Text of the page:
Braving the sweltering heat, dozens of Bay Area police officers took part in a relay race on Tuesday to raise awareness and funds for the Northern California Special Olympics.
Officers traded their uniforms for T-shirts and jogging shorts to partake in the relay race. Officially dubbed the Law Enforcement Torch Run, the race has been a tradition since the early 1980s.
The summer games of the Northern California Special Olympics will take place at University of California, Davis this year, kicking off on June 23.
Officers from the Oakland, Berkeley and Emeryville police departments all ran Tuesday, as did officers from the University of California Police Department, running at least 10 miles combined. In each group, an officer was tasked with escorting the Flame of Hope, the official symbol of the Special Olympics. It is meant to give light and, of course, hope to those who have none, according to organizers.
Officers who ran said that participating allowed them to give back to their communities. Law enforcement agencies in Santa Clara and San Mateo counties ran earlier this month.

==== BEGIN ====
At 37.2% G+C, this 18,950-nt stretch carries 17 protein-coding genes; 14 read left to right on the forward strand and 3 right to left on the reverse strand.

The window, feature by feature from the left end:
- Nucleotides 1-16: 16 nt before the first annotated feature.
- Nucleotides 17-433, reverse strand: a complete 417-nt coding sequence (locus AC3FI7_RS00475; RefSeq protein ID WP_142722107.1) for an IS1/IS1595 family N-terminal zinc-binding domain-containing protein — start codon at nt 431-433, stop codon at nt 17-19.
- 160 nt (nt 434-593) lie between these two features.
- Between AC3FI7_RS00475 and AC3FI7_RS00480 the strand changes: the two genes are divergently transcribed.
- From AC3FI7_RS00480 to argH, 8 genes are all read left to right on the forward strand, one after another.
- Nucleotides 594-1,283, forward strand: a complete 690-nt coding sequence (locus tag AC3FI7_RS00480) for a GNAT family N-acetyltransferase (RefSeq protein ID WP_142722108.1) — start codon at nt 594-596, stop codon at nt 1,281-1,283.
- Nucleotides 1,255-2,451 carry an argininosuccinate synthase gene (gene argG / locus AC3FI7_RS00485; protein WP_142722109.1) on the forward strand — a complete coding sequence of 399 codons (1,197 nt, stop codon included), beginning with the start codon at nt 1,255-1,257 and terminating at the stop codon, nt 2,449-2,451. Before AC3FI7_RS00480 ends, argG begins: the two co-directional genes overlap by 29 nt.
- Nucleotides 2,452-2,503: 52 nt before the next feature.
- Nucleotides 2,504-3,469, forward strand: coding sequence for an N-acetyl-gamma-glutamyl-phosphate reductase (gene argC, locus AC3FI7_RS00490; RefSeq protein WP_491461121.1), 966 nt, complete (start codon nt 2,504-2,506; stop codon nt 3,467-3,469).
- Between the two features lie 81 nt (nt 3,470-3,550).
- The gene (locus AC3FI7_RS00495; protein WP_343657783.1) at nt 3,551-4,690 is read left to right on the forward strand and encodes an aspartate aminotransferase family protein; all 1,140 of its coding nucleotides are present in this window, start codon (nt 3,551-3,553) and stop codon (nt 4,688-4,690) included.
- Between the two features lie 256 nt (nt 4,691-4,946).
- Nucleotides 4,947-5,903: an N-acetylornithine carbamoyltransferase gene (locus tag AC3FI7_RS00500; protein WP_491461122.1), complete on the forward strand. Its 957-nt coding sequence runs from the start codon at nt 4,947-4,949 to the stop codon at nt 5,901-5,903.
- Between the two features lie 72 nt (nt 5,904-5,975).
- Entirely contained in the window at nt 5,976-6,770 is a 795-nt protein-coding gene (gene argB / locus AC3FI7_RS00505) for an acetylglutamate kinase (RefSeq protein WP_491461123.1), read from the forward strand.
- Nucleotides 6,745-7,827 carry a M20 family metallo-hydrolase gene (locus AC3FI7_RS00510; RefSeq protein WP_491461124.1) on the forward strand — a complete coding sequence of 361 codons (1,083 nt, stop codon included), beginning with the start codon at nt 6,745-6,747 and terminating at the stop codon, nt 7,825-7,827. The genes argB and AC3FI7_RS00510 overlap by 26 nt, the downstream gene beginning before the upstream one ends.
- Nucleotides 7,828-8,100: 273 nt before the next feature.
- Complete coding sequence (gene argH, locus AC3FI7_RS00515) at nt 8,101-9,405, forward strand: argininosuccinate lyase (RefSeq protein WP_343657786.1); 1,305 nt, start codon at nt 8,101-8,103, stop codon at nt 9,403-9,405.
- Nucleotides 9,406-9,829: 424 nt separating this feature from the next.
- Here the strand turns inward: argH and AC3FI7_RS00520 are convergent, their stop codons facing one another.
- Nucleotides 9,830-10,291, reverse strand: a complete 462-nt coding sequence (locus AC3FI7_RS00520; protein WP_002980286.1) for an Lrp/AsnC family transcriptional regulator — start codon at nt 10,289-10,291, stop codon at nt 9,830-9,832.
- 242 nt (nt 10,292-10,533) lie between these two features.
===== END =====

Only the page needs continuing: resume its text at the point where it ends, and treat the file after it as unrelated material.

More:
Chief Kirkpatrick rallies group in the 2017 Law Enforcement Torch Run. The run supports the Special Olympics Northern California. #LETR pic.twitter.com/ZmHoklKlLV— Oakland Police Dept. (@oaklandpoliceca) June 20, 2017
Berkeley Police running down Allston w/ Special Olympics torch. Multiple police departments taking part in relay to raise funds + awareness. pic.twitter.com/KQmv0a1D6K— Gillian Edevane (@GillianNBC) June 20, 2017
"The running of the torch, the symbolic flame, it's really an honor for me as a law enforcement officer, and for our agency, to be out here and participate," said UCPD Sgt. Sabrina Reich, who held the torch for her team on Tuesday.
Emeryville police Chief Jennifer Tejada made the event a family affair, bringing her son along for the trip. Visibly drained after running 2.5 miles to hand off the torch at San Pablo Avenue and Burnett Street in Berkeley, the pair said the noble cause behind the run made it easier to complete.
"It was hot, it was grueling, but when you're doing it for a good cause ..." Tejada said, trailing off.
"You just keep it moving," her son finished.